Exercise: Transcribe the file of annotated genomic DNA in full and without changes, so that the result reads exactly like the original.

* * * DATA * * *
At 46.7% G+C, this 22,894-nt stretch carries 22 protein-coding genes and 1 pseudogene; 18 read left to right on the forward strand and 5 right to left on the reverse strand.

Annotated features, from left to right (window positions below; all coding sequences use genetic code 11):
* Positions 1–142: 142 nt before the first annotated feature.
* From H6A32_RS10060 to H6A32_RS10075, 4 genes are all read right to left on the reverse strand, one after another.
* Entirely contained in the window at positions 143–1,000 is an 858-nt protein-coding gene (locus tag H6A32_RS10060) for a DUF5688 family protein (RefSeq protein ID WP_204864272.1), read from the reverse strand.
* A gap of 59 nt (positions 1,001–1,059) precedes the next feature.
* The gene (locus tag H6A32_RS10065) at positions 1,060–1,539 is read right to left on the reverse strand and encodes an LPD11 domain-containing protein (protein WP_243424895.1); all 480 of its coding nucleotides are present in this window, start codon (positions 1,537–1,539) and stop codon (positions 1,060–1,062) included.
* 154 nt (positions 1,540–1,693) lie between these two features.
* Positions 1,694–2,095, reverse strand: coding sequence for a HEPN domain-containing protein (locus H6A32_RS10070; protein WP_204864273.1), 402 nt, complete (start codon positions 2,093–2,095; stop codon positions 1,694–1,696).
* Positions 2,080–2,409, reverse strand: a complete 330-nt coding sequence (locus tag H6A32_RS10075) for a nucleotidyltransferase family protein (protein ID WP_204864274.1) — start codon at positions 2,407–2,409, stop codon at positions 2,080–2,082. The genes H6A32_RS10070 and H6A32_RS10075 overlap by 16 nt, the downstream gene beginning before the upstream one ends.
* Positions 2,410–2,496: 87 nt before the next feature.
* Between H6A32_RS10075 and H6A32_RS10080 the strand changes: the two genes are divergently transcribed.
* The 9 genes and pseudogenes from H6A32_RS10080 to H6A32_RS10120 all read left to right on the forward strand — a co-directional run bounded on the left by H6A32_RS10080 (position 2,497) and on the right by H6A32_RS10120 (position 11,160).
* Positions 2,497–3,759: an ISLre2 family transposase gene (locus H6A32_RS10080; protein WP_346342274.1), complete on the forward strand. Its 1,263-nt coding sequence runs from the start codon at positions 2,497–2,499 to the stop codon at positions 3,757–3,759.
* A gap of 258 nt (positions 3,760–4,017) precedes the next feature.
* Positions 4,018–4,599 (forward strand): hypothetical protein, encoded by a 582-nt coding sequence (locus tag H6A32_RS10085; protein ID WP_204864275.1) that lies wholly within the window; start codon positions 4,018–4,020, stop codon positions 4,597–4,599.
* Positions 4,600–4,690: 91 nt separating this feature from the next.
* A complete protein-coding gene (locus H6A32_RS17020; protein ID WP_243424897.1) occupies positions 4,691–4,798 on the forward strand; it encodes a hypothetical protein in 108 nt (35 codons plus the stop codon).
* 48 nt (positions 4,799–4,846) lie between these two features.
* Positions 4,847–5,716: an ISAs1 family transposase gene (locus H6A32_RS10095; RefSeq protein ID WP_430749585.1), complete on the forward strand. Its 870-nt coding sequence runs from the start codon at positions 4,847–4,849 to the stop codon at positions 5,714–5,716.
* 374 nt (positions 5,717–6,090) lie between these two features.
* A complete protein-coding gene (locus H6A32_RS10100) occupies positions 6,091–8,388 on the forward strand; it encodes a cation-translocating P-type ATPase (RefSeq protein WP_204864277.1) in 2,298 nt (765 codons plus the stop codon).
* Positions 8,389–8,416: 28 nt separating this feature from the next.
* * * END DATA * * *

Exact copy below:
At 46.7% G+C, this 22,894-nt stretch carries 22 protein-coding genes and 1 pseudogene; 18 read left to right on the forward strand and 5 right to left on the reverse strand.

Annotated features, from left to right (window positions below; all coding sequences use genetic code 11):
* Positions 1–142: 142 nt before the first annotated feature.
* From H6A32_RS10060 to H6A32_RS10075, 4 genes are all read right to left on the reverse strand, one after another.
* Entirely contained in the window at positions 143–1,000 is an 858-nt protein-coding gene (locus tag H6A32_RS10060) for a DUF5688 family protein (RefSeq protein ID WP_204864272.1), read from the reverse strand.
* A gap of 59 nt (positions 1,001–1,059) precedes the next feature.
* The gene (locus tag H6A32_RS10065) at positions 1,060–1,539 is read right to left on the reverse strand and encodes an LPD11 domain-containing protein (protein WP_243424895.1); all 480 of its coding nucleotides are present in this window, start codon (positions 1,537–1,539) and stop codon (positions 1,060–1,062) included.
* 154 nt (positions 1,540–1,693) lie between these two features.
* Positions 1,694–2,095, reverse strand: coding sequence for a HEPN domain-containing protein (locus H6A32_RS10070; protein WP_204864273.1), 402 nt, complete (start codon positions 2,093–2,095; stop codon positions 1,694–1,696).
* Positions 2,080–2,409, reverse strand: a complete 330-nt coding sequence (locus tag H6A32_RS10075) for a nucleotidyltransferase family protein (protein ID WP_204864274.1) — start codon at positions 2,407–2,409, stop codon at positions 2,080–2,082. The genes H6A32_RS10070 and H6A32_RS10075 overlap by 16 nt, the downstream gene beginning before the upstream one ends.
* Positions 2,410–2,496: 87 nt before the next feature.
* Between H6A32_RS10075 and H6A32_RS10080 the strand changes: the two genes are divergently transcribed.
* The 9 genes and pseudogenes from H6A32_RS10080 to H6A32_RS10120 all read left to right on the forward strand — a co-directional run bounded on the left by H6A32_RS10080 (position 2,497) and on the right by H6A32_RS10120 (position 11,160).
* Positions 2,497–3,759: an ISLre2 family transposase gene (locus H6A32_RS10080; protein WP_346342274.1), complete on the forward strand. Its 1,263-nt coding sequence runs from the start codon at positions 2,497–2,499 to the stop codon at positions 3,757–3,759.
* A gap of 258 nt (positions 3,760–4,017) precedes the next feature.
* Positions 4,018–4,599 (forward strand): hypothetical protein, encoded by a 582-nt coding sequence (locus tag H6A32_RS10085; protein ID WP_204864275.1) that lies wholly within the window; start codon positions 4,018–4,020, stop codon positions 4,597–4,599.
* Positions 4,600–4,690: 91 nt separating this feature from the next.
* A complete protein-coding gene (locus H6A32_RS17020; protein ID WP_243424897.1) occupies positions 4,691–4,798 on the forward strand; it encodes a hypothetical protein in 108 nt (35 codons plus the stop codon).
* 48 nt (positions 4,799–4,846) lie between these two features.
* Positions 4,847–5,716: an ISAs1 family transposase gene (locus H6A32_RS10095; RefSeq protein ID WP_430749585.1), complete on the forward strand. Its 870-nt coding sequence runs from the start codon at positions 4,847–4,849 to the stop codon at positions 5,714–5,716.
* 374 nt (positions 5,717–6,090) lie between these two features.
* A complete protein-coding gene (locus H6A32_RS10100) occupies positions 6,091–8,388 on the forward strand; it encodes a cation-translocating P-type ATPase (RefSeq protein WP_204864277.1) in 2,298 nt (765 codons plus the stop codon).
* Positions 8,389–8,416: 28 nt separating this feature from the next.